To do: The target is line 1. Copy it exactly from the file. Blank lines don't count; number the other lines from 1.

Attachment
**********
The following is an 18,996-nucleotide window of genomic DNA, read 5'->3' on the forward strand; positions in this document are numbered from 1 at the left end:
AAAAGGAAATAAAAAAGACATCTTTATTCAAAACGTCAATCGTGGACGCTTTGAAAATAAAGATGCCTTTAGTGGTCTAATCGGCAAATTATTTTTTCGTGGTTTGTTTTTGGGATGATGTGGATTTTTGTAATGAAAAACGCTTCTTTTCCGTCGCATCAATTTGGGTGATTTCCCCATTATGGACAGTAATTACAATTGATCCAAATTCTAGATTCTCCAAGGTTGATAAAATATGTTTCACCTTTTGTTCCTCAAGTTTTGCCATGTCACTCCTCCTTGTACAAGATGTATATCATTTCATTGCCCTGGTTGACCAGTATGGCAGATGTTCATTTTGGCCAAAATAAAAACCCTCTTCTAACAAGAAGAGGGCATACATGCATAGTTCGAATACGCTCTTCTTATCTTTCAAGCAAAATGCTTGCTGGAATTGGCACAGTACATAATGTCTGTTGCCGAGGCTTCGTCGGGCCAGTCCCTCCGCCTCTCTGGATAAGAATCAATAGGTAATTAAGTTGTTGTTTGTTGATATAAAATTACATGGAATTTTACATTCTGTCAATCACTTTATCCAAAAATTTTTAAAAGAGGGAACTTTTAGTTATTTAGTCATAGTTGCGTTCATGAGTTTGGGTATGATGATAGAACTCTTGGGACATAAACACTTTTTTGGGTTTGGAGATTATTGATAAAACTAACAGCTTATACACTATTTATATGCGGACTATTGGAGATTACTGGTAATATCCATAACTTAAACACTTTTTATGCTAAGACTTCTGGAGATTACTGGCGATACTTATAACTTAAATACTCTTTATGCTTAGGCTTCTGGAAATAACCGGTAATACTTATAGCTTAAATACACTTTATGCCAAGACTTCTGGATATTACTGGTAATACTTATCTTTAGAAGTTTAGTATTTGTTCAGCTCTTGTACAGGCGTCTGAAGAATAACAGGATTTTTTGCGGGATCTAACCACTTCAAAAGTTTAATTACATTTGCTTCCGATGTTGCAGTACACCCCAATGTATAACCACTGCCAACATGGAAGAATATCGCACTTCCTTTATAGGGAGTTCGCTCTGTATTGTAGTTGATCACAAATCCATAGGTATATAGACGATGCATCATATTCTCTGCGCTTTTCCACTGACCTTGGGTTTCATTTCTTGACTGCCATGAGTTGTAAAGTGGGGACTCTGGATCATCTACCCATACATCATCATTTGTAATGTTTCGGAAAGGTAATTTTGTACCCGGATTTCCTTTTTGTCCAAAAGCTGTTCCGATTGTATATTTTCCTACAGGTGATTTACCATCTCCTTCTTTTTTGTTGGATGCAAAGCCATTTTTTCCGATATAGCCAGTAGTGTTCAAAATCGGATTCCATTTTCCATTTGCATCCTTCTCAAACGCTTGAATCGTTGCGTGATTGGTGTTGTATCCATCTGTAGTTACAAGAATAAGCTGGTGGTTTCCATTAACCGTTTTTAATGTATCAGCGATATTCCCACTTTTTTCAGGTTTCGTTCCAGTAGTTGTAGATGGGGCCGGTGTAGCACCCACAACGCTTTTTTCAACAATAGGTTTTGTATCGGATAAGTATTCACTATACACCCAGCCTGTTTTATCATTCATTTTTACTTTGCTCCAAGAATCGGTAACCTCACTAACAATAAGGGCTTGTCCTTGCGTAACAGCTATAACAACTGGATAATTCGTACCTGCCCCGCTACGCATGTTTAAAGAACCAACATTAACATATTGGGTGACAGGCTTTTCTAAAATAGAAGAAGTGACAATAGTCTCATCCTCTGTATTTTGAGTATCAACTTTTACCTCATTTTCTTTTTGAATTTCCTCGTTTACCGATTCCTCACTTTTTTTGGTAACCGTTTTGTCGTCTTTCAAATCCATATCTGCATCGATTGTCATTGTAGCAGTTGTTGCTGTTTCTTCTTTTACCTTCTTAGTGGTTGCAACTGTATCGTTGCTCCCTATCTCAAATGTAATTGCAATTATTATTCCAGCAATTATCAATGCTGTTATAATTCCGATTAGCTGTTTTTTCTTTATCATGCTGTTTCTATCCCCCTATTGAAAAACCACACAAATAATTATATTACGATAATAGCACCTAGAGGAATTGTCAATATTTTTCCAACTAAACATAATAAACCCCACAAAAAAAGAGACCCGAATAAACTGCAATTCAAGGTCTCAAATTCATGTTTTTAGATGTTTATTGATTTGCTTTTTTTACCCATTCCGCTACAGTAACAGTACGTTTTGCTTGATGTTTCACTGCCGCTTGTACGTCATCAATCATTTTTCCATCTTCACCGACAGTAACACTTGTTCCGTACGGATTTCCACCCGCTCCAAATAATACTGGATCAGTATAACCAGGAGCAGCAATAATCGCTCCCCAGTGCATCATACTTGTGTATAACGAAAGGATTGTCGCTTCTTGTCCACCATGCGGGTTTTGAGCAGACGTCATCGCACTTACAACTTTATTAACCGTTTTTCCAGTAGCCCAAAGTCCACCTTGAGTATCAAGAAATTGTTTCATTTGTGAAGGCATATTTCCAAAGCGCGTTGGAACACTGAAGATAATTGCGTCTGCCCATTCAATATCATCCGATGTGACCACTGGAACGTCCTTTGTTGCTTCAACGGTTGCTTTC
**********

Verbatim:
The following is an 18,996-nucleotide window of genomic DNA, read 5'->3' on the forward strand; positions in this document are numbered from 1 at the left end: